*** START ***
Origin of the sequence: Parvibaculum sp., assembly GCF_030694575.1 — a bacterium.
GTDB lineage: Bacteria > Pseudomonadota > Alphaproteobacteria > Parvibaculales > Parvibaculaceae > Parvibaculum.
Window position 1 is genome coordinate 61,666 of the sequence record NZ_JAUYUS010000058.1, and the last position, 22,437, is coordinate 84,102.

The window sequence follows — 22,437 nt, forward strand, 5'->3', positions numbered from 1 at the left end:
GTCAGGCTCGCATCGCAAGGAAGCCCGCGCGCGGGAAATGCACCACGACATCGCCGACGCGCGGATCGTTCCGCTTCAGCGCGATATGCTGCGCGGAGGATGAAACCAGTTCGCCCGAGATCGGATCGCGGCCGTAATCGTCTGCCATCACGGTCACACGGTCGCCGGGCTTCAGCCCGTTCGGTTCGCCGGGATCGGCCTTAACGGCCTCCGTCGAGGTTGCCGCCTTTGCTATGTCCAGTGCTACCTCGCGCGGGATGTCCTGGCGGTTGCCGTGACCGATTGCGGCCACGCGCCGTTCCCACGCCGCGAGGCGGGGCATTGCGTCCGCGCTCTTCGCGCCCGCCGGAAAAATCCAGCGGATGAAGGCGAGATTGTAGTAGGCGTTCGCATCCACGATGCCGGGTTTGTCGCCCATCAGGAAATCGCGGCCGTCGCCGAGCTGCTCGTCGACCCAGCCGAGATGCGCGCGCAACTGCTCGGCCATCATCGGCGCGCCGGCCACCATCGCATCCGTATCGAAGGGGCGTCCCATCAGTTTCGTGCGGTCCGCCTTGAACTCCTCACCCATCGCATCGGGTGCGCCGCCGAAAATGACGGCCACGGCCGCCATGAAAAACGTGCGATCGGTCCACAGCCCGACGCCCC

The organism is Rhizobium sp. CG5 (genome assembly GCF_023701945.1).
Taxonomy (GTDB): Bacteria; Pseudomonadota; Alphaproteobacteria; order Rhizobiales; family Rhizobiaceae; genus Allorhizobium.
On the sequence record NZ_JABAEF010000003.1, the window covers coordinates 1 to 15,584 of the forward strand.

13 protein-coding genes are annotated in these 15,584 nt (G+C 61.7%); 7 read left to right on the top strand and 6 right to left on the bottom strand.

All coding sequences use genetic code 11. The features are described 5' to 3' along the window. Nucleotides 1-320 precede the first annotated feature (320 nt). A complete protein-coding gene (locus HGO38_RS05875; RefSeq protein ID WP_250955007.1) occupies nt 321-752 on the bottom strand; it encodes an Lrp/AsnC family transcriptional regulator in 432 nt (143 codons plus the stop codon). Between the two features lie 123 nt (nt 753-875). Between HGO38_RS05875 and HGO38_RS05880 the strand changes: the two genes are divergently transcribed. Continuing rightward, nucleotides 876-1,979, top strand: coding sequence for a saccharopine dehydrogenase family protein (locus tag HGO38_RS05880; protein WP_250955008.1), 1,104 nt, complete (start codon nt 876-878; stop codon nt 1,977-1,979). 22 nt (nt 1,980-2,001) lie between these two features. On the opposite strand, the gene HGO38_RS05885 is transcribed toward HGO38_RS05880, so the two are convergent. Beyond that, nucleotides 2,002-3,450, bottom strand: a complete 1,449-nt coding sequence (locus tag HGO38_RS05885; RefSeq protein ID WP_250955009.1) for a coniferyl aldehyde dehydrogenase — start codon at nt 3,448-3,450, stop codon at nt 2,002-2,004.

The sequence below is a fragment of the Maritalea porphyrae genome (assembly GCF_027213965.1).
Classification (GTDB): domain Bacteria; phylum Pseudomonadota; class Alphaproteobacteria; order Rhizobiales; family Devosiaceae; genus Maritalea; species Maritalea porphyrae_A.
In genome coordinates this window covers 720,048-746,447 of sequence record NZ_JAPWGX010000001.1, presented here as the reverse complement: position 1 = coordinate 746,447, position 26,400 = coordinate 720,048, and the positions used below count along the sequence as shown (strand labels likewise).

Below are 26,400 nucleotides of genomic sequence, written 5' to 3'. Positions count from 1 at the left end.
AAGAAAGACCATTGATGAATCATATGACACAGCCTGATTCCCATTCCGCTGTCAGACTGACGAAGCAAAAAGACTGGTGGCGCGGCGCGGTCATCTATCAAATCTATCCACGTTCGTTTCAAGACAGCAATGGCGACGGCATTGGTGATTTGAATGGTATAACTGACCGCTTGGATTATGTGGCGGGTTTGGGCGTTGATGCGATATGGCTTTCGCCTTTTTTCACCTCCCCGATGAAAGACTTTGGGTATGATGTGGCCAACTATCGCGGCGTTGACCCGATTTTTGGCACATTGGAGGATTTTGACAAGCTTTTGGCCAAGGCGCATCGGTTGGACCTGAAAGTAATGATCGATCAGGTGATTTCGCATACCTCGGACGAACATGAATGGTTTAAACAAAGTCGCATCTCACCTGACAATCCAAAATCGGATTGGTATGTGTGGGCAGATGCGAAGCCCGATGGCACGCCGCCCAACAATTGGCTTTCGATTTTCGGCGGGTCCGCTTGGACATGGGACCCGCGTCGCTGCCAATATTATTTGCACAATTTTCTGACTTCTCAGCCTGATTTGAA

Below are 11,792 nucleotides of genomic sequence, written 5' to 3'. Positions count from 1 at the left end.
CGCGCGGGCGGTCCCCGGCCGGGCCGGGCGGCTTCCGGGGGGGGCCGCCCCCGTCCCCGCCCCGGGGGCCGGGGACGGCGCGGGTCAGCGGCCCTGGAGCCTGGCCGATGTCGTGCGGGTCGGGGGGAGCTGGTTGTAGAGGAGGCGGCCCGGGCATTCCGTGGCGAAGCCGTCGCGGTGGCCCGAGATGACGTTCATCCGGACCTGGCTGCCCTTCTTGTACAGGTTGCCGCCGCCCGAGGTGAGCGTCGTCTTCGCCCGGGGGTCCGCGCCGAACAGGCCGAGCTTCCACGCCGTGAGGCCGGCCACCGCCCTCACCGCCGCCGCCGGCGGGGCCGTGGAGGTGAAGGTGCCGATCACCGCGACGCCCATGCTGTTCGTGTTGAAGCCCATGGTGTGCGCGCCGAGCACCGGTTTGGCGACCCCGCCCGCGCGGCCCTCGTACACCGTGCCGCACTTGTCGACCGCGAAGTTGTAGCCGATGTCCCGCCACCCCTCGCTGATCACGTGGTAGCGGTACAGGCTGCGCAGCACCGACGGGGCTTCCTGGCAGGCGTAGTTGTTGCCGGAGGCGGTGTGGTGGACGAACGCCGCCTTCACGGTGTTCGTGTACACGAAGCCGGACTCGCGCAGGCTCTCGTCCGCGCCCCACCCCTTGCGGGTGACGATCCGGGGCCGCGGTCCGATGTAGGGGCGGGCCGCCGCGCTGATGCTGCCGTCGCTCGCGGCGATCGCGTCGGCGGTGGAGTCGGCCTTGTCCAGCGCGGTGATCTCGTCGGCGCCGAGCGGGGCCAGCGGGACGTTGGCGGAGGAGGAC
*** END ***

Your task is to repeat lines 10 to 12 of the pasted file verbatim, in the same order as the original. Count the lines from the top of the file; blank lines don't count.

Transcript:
All coding sequences use genetic code 11. The features are described 5' to 3' along the window. Nucleotides 1-320 precede the first annotated feature (320 nt). A complete protein-coding gene (locus HGO38_RS05875; RefSeq protein ID WP_250955007.1) occupies nt 321-752 on the bottom strand; it encodes an Lrp/AsnC family transcriptional regulator in 432 nt (143 codons plus the stop codon). Between the two features lie 123 nt (nt 753-875). Between HGO38_RS05875 and HGO38_RS05880 the strand changes: the two genes are divergently transcribed. Continuing rightward, nucleotides 876-1,979, top strand: coding sequence for a saccharopine dehydrogenase family protein (locus tag HGO38_RS05880; protein WP_250955008.1), 1,104 nt, complete (start codon nt 876-878; stop codon nt 1,977-1,979). 22 nt (nt 1,980-2,001) lie between these two features. On the opposite strand, the gene HGO38_RS05885 is transcribed toward HGO38_RS05880, so the two are convergent. Beyond that, nucleotides 2,002-3,450, bottom strand: a complete 1,449-nt coding sequence (locus tag HGO38_RS05885; RefSeq protein ID WP_250955009.1) for a coniferyl aldehyde dehydrogenase — start codon at nt 3,448-3,450, stop codon at nt 2,002-2,004.

The sequence below is a fragment of the Maritalea porphyrae genome (assembly GCF_027213965.1).
Classification (GTDB): domain Bacteria; phylum Pseudomonadota; class Alphaproteobacteria; order Rhizobiales; family Devosiaceae; genus Maritalea; species Maritalea porphyrae_A.